New research reveals what we don’t see when we’re feeling blue.
Sadness and depression have a huge impact on our perception of the world around us. When we feel blue or down in the dumps, we tend to feel less curious or excited about things. It’s as if the world has been muted, shrouded with a grey film, appearing less vibrant and less colorful than it did when we were in a more positive state of mind.
Until now, such statements about the world seeming less colorful when we’re depressed or sad were considered metaphor, not fact. But new research is demonstrating that feeling blue actually does impact our ability to perceive colors accurately. Ironically, the color we struggle to perceive most when we’re feeling blue is…blue.
Research published in Psychological Science(link is external) included two studies. In the first, 127 college students watched either a sad animated film clip or a standup comedy clip. They were then shown color patches and asked to identify the colors in them. Students who had watched the sad video were significantly less accurate in identifying colors on the blue-yellow axis.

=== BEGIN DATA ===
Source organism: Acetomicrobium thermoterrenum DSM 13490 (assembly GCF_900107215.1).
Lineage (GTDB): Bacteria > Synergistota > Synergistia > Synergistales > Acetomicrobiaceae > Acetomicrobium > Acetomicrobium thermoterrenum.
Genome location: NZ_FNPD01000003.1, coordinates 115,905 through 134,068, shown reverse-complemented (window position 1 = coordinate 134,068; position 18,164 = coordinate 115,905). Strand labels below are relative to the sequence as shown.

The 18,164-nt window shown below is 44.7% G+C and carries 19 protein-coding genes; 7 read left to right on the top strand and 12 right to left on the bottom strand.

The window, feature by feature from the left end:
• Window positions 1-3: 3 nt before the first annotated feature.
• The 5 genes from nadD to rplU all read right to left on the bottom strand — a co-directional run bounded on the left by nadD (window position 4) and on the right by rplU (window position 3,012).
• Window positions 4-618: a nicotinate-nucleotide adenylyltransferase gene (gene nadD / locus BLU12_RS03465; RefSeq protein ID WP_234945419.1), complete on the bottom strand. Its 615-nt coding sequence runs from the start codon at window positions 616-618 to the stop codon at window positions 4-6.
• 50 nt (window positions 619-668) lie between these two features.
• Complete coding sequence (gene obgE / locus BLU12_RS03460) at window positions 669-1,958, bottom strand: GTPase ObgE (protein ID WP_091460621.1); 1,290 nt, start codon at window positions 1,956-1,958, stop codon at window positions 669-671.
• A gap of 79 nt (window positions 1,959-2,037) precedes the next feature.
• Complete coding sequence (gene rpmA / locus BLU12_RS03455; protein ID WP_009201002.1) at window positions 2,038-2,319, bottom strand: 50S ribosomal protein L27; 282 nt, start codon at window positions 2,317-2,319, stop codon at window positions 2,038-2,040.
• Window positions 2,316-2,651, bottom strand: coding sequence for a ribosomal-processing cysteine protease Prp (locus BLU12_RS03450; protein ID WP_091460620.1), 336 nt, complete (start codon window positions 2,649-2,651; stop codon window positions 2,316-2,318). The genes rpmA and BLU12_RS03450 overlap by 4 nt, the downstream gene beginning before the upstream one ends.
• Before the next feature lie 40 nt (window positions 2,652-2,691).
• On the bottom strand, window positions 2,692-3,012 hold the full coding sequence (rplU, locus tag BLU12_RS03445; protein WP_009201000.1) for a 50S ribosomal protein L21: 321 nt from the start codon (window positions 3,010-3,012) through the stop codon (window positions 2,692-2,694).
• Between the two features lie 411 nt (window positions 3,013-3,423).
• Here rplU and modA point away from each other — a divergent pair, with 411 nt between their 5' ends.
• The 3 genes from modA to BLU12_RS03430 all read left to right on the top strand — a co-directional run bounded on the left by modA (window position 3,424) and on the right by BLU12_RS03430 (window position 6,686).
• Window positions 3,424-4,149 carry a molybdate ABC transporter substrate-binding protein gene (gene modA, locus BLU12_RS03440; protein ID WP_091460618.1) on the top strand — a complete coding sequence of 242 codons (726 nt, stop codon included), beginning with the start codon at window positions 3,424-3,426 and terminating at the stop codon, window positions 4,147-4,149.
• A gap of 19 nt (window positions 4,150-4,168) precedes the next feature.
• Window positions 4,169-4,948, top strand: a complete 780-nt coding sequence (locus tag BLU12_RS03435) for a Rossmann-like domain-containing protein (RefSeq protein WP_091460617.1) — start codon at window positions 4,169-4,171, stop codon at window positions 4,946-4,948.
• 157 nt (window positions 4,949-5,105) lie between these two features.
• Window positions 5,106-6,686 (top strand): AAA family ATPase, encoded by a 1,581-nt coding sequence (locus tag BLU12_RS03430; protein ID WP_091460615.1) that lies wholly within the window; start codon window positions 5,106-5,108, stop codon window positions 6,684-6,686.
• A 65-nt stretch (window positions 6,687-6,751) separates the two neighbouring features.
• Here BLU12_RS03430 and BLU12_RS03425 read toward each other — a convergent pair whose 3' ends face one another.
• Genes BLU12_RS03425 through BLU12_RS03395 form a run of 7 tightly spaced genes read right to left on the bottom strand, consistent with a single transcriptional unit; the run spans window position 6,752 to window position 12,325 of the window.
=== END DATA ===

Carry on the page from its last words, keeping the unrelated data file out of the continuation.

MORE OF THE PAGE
In the second study, students who watched a sad clip were significantly less accurate in their color identification of patches in the blue-yellow axis than a group who watched a neutral clip (a screensaver). The scientists concluded that sadness was responsible for the differences in color perception.
Demonstrating that mood and emotion can impact our actual perceptions validates those who struggle with depression and low mood. Depressed and sad people are often “encouraged” by friends and loved ones who tell them the “greyness” they perceive is all in their heads and not real. Well, it turns out their perceptions of muted color are real (albeit, it is all their heads—specifically, the areas of the brain related to color perception).
Hopefully, these findings will lead to more compassion and understanding for those who suffer with depression and help clarify the many ways in which not just their mood but their very perceptions are impacted by their sadness.
For science-based techniques to treat emotional wounds and see the world more colorfully, check out Emotional First Aid: Healing Rejection, Guilt, Failure and Other Everyday Hurts (link is external)(Plume, 2014).
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